DRURY, Sir Robert I (by 1456-1535), of Hawstead, Suff. and London.

Published in The History of Parliament: the House of Commons 1509-1558, ed. S.T. Bindoff, 1982
Available from Boydell and Brewer



Family and Education

b. by 1456, 1st s. of Roger Drury of Hawstead by Felice, da. and h. of William Denston of Besthorpe, Norf. educ. ?Gonville, Camb.; L. Inn, adm. 1473. m. (1) by 1494, Anne, da. of Sir William Calthorpe of Burnham Thorpe, Norf., 2s. Sir William and Sir Robert II 4da.; (2) by 1531, Anne, da. of Edward Jerningham of Somerleyton, Suff., wid. of Lord Edward Grey (d. by 1517), ?of one Berkeley, and of Henry Barley (d. 12 Nov. 1529) of Albury Herts., s.p. suc. fa. 30 Jan. 1496. Kntd. 17 June 1497.1

Offices Held

Autumn reader, L. Inn 1487, gov. 1488, 1492, 1497.

Commr. array Suff. 1487, subsidy 1512, 1514, 1515 1523; other commissions 1490-d., j.p. 1488-d.; dep. chief steward, south parts duchy of Lancaster c.1498-1526; Councillor and knight of body temp. Hen. VII and Hen. VIII; member, council of 14th Earl of Oxford c.1525, bailiff, Bury St. Edmunds, Suff. by d.2

Speaker of House of Commons 1495.


The Drury family of Suffolk was established at Hawstead by Robert Drury’s father, who represented the younger of two branches descended from Sir Nicholas Drury of Thurston and Rougham in the 14th century. Robert Drury was the first of his line to attach himself to the court after training as a lawyer. He was knighted after fighting against the rebels at Blackheath in 1497, where he may have served under John de Vere, 13th Earl of Oxford whose deputy he became in the stewardship of the duchy of Lancaster. Under the earl’s will of 1509 he was appointed an executor and given an annuity of £6 13s.4d. and the Ellesmere Chaucer which bears the signature of Drury and his son William.3

By the beginning of Henry VIII’s reign Drury was prominent as a lawyer, courtier and servant of the crown. It was presumably as a senior Member and former Speaker that in the Parliament of 1510 he announced in the Upper House the election of Thomas Englefield as Speaker; it is all but certain that Drury had been re-elected for Suffolk. Under the new King he attended the Council from time to time, for example in May 1516 to discuss musters, and early in 1526 to give advice on legal matters, but he was chiefly concerned with Scottish affairs. Having been a witness to Henry VIII’s renewal of the treaty with Scotland on 29 Aug. 1509, he was commissioned on 7 Sept. with two others to receive the oath of James IV and to treat for the redress of grievances. From 1511 to 1513 he was engaged on similar commissions about injuries on the Scottish border with Thomas, 2nd Lord Dacre of Gilsland.4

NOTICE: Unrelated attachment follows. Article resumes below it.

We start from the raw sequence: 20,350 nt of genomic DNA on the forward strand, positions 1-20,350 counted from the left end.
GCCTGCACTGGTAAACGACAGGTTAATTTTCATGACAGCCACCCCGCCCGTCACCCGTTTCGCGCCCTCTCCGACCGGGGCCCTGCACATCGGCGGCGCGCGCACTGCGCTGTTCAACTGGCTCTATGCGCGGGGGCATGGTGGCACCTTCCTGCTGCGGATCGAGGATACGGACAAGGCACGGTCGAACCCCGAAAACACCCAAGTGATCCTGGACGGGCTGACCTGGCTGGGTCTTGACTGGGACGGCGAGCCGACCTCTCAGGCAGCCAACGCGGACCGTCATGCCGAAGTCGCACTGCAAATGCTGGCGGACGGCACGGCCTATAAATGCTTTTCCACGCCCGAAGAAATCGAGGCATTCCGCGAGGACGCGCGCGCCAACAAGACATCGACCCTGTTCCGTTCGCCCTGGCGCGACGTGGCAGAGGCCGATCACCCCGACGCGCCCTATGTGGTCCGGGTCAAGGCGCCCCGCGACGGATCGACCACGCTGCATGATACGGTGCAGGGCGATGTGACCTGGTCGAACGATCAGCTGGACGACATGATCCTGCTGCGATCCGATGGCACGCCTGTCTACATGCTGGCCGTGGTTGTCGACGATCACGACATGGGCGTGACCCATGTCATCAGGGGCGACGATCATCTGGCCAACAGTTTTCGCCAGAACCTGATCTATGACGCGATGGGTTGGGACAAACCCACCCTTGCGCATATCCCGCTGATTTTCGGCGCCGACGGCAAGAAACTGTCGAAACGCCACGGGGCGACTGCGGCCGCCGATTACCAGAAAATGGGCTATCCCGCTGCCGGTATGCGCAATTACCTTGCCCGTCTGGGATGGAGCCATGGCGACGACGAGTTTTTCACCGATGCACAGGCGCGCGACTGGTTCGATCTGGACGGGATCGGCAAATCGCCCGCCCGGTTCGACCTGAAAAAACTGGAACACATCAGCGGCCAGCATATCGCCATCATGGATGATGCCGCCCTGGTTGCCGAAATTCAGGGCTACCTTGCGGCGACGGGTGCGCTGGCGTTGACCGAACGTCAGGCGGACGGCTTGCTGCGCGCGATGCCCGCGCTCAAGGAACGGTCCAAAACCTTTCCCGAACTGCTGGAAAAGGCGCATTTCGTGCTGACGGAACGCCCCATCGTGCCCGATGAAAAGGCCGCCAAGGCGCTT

During the first decade of the century Drury enlarged his property in East Anglia, where he also acquired a number of wardships. In the general pardon of 1510 he was described as of Hawstead, Ruislip in Middlesex, and London. In the same year he had licence to empark over 2,000 acres of land and wood in a number of Suffolk parishes, and to crenellate his manors of Hawstead Hall, Bokenham in Hawstead, and Onehouse. At Hawstead, his chief seat, he had a private chapel for which in 1501 he had received a papal licence.5

Drury made his will on 1 May 1531 and died on 2 Mar. 1535. In accordance with his request he was buried in St. Mary’s church, Bury St. Edmunds, where a stone monument with effigies of himself and his first wife bears the inscription ‘Such as ye be, sometime were we, such as we are, such shall ye be. Miserere nostri’. His rich household hangings, goods and plate, and large flocks of sheep he left chiefly to his wife and sons. His dwellings included a house in College Street, Bury St. Edmunds and a ‘place’ in the parish of St. Clement Dane, London, which later gave its name to Drury Lane. His widow married Sir Edmund Walsingham.6

Ref Volumes: 1509-1558

Author: M. K. Dale


  • 1. Date of birth estimated from age at fa.’s i.p.m., CIPM Hen. VII, ii. 53. A. Campling, Fam. Drury, 42-47; HP, ed. Wedgwood, 1439-1509 (Biogs.), 150; PCC 17 Chaynay, 10 Thower, 15 Jankyn, 19 Noodes; Test. Vet., ed. Nicolas, 441, 631, 682n.; DNB.
  • 2. CPR, 1485-94, 1494-1509 passim, 1569-72, p. 207; LP Hen. VIII, i-v; M. D. Lobel, Bury St. Edmunds, 69-70; Rot. Parl. vi. 459; Somerville, Duchy, i. 431; J. S. Roskell, The Commons and their Speakers, 1376-1523, p. 304; information from Susan Flower.
  • 3. Campling, 44, 100-1; Stow, Annals, 479.
  • 4. LP Hen. VIII, i; LJ, i. 4.
  • 5. Copinger, Suff. Manors, v. 199; vi. 218; vii. 15, 35, 89; CPR, 1494-1509, pp. 466, 506-22.
  • 6. C142/57/24, 40; PCC 32 Hogen; Campling, 45.